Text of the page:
Marc Maiffret is a worried man.
The chief hacking officer and co-founder of eEye Digital Security looks at the rising popularity of hosted Web applications and sees a future where legitimate bug hunters are blocked from auditing popular product for security flaws.
“How can you do an independent code audit when you have no access to the application? You look at [Microsofts] Windows Live or Google; everything is sitting on the server. If I want to audit an application, I have to launch an attack against Microsofts server, which is obviously illegal,” Maiffret said.
“Its creating an environment where the bad guys are looking for vulnerabilities and the responsible researchers are shut out. The criminals dont care about attacking a server and breaking a law. Were the ones that have to worry about that,” he added.
Maiffrets eEye is a noted research outfit credited with finding numerous critical vulnerabilities in Microsofts Windows operating system and other widely deployed products, but he is concerned that the software-as-a-service realm will lull the industry into a false sense of security.
“Im sure Microsoft will be happy to say that no bugs have been reported in Windows Live and its the most secure application. But how will you ever know that if no ones allowed to audit the code?”
Maiffrets concern was shared by John Pescatore, senior vice president of research at Gartner Inc.
“Today I can buy software, test it and confirm for myself that its secure for my use. In the new world, even if Live.com is secure today, Microsoft could make changes tomorrow and theres no way to know if Im secure tomorrow. Thats a legitimate concern.”
While large-scale enterprises can negotiate the right to run random code audits into SLAs (service level agreements), the smaller companies that use on-demand applications to cut costs wont have the budget to handle that luxury, Pescatore added.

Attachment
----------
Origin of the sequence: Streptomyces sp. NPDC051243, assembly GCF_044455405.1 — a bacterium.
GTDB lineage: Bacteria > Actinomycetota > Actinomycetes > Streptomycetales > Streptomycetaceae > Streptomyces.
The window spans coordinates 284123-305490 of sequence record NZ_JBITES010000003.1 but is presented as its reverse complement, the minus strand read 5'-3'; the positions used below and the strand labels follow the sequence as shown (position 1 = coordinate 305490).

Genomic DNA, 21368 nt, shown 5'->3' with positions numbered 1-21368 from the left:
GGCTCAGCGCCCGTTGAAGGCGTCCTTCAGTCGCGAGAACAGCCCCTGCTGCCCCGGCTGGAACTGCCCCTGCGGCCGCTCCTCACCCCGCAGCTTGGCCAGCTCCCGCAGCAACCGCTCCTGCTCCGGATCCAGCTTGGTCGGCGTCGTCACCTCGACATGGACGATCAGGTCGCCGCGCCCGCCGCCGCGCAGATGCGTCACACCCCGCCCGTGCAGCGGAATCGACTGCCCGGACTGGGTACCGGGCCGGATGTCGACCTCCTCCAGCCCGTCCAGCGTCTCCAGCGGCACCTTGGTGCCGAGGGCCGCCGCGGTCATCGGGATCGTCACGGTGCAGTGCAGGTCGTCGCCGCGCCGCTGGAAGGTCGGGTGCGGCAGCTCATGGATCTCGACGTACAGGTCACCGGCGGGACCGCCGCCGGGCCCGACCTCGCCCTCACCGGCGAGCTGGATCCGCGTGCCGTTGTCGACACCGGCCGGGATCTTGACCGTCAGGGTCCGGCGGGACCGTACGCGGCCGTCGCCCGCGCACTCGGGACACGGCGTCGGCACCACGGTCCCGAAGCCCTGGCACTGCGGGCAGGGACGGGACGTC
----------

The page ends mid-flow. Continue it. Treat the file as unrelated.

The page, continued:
To counter the absence of independent third-party audits, he suggests small to midsize businesses do due diligence to ensure service providers have documented policies for hardening the application and the operating system under the Web and other servers.
“You want to know how they are reviewing the security of scripts and the code they are integrating into the applications. Are they using intrusion detection services for the application? Are the procedures for installing security patches documented? How are they hiring the people who are managing the application? These are some very big questions,” Pescatore added.
Pete Lindstrom, an analyst with Spire Security in Malvern, Pa., said he does not buy into the theory that external vulnerability research leads to a more secure IT environment.
He pointed out that even in todays environment, private research outfits still find—and report—cross site scripting and SQL injection vulnerabilities in popular Web sites.
There have been cases in the past when security flaws have been publicly reported in Googles Web applications, and other Web e-mail services.
But Maiffret is convinced the day will come when the growth of the Live.com model will force a rebirth of the “underground hacker” culture instead of the up-front discovery and reporting of bugs.
That, he insists, is something to worry about.